In 2004, Ashok Gadgil was recognized as a Tech Awards Laureate in the Health category for the “UV Waterworks” device, a low-cost village-scale system that uses ultraviolet light for disinfection. This year, we honor Proctor and Gamble (P&G) for the PUR chemically-based water disinfection system. The PUR “Purifier of Water” product is a single-use sachet that produces 10 liters of clean, safe water in less than 30 minutes. The PUR sachet combines alum, which induces flocculation to remove particulates, and chlorine-based disinfection to kill bacteria, parasites, and viruses. The sachet is emptied into 10 liters of water in a bucket and stirred for 5 minutes. The mixture is then filtered through cloth (to trap the coagulated particulates) into a clean bucket, and let stands for 20 minutes to complete the disinfection process. Even when starting with filthy, highly turbid water, the result is safe, clear water for drinking, cooking, and other everyday uses. The cost is approximately $0.10 USD per sachet – a penny per liter. 

                PUR was developed by P&G with global public health benefits in mind. Despite its seeming simplicity, development of PUR as a viable option for water treatment in individual households took several years of research and field testing, before the product’s market debut in 2000. Once on the market, it became apparent that P&G’s traditional approach to marketing would not ensure a profitable future for PUR, despite its public health value. Basically, the consumers most in need of this product had such limited means they were unwilling, or unable, to afford a few cents per liter of water. (This may seem hard to believe in the U.S., where consumers readily pay more than a dollar for less than a liter of commercially bottled water.)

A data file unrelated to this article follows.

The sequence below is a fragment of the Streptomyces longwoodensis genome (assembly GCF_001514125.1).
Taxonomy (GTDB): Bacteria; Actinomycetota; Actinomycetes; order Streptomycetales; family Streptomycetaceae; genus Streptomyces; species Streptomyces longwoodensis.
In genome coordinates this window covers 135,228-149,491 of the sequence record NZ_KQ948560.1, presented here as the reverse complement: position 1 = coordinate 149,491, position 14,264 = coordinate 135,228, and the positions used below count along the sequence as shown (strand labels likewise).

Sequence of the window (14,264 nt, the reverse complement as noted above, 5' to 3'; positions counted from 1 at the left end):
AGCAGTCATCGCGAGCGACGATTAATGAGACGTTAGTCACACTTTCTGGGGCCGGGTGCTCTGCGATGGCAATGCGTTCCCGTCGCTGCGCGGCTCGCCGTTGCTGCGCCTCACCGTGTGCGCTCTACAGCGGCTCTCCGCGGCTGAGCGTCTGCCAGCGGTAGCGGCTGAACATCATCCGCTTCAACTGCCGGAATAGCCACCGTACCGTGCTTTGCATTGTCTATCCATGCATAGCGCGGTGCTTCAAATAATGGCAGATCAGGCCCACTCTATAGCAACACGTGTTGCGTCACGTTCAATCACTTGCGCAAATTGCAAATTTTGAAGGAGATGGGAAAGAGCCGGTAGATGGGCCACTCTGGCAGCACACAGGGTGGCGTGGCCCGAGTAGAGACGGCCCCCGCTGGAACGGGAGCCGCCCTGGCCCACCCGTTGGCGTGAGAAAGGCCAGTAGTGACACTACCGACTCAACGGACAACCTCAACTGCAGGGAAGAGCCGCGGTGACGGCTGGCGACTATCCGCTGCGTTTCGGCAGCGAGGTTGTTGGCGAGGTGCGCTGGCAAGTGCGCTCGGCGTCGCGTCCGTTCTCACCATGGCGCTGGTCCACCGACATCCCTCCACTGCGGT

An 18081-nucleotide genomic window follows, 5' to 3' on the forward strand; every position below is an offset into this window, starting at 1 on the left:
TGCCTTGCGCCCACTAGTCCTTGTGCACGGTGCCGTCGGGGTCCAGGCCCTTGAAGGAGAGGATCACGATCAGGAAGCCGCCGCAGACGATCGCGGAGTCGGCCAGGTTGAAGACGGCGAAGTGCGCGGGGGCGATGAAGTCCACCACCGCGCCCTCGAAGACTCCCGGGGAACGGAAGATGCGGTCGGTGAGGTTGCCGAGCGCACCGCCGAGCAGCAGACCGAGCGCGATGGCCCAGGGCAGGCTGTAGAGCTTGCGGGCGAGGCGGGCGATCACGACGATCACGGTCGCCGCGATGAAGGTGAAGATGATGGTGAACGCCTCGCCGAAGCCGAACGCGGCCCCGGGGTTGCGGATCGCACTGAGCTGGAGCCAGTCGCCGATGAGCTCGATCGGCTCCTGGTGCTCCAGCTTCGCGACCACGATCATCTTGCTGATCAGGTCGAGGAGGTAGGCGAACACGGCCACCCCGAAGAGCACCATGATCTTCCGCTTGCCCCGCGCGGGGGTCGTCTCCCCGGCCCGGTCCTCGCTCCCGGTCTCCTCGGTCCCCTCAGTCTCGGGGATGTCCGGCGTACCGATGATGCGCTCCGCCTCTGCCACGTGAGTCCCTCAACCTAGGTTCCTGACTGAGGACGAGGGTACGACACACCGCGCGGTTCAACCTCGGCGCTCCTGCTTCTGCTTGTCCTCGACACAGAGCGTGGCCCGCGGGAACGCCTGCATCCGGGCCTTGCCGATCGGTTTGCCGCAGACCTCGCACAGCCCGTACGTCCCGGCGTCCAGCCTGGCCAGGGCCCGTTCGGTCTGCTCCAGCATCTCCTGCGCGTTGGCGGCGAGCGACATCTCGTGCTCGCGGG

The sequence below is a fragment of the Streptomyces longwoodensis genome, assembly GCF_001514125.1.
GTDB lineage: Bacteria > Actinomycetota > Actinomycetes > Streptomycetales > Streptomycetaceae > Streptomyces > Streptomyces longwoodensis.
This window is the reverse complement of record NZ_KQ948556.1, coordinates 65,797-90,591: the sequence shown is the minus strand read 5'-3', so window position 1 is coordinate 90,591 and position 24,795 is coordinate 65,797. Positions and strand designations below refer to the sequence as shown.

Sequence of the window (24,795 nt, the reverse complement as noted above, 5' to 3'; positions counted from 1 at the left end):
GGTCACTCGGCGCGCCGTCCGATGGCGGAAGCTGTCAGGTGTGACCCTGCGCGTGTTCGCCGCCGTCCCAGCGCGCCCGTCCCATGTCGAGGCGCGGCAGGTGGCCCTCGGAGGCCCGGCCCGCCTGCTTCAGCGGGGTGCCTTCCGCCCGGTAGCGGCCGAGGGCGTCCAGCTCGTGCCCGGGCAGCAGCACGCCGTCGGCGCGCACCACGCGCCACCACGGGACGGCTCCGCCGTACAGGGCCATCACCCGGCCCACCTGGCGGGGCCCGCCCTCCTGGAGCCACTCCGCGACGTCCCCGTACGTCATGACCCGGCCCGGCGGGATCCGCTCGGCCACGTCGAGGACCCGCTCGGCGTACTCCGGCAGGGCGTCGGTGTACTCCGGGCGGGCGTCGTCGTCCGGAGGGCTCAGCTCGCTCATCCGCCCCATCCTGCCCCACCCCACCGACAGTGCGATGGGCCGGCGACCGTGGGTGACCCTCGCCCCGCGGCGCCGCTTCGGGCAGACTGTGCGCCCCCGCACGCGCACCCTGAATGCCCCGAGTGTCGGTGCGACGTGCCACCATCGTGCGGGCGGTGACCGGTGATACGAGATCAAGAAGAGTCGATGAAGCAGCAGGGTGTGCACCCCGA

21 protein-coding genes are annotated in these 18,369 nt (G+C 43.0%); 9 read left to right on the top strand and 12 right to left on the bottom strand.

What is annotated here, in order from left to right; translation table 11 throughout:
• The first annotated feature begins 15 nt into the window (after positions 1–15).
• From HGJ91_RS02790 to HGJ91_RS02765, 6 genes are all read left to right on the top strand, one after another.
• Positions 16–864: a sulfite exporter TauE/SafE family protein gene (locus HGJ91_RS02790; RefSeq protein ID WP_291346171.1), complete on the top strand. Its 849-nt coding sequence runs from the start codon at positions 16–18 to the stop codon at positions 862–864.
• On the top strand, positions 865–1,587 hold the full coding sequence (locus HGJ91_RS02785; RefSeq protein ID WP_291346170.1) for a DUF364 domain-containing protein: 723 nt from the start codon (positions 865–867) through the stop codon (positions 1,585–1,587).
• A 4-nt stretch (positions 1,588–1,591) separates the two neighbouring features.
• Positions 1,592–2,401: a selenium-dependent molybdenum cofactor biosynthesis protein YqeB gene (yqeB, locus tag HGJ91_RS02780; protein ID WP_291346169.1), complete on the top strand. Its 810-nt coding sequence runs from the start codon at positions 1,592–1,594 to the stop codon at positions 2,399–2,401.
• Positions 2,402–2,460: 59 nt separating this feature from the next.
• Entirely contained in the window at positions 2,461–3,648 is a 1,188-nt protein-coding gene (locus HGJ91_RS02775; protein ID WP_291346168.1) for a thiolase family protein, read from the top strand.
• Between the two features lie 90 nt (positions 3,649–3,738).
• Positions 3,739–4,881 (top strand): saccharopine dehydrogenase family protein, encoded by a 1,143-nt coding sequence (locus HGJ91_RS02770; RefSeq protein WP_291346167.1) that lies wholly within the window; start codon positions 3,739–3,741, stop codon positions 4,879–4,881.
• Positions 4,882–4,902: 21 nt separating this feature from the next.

Rather than drop the product line, P&G decided not to focus solely on profits from PUR. It shifted responsibility for PUR to its Corporate Sustainable Development Office, which created the Children’s Safe Drinking Water (CSDW) Program to manage production and sales of PUR on a non-profit basis. CSDW partnered with Population Services International, a well-established non-profit organization with a global reach, to coordinate marketing and distribution of PUR in developing nations, in conjunction with education programs to raise awareness of the importance of clean water and train people to use the PUR system. Children’s Safe Drinking Water program  is now an undeniable success in the last two years, over 50 million PUR sachets have been distributed, to treat over 500 million liters of water. Most of this has been for routine daily use, but PUR sachets have also been very valuable for disaster relief, helping to provide safe water after tsunamis, hurricanes, and earthquakes disrupt established water treatment systems.

For more information, see and

Vaxin, Inc., United States

                Human history is punctuated with massive disease outbreaks, from Black Death in medieval times, to smallpox epidemics when Europeans came to the New World, to the 1918 influenza (“flu”) pandemic. The latter may have killed more than 50 million people worldwide. Of course, hundreds of millions of people globally are infected with the flu every year. On average not more than a few million people (mostly elderly) die from influenza each year because most healthy people fight off the virus and generate immunity after every infection. We also try to stay ahead of the virus with vaccinations for the most vulnerable, but the virus itself is constantly changing. Sometimes (such as in 1918), potent new flu viruses tear through the population–virus strains that are different enough that people lack immunity.

                Where do these strains come from? Influenza viruses that infect humans are closely related to flu viruses that infect other mammals and birds. When people mingle with livestock and domesticated poultry on a large scale, flu viruses adapted to each of these hosts have an opportunity to mix genetically. In a worst case scenario, new viruses are produced that retain the ability to infect humans, but are different enough in their surface molecules that our immune systems cannot effectively deal with them. Such a virus is a recipe for disaster.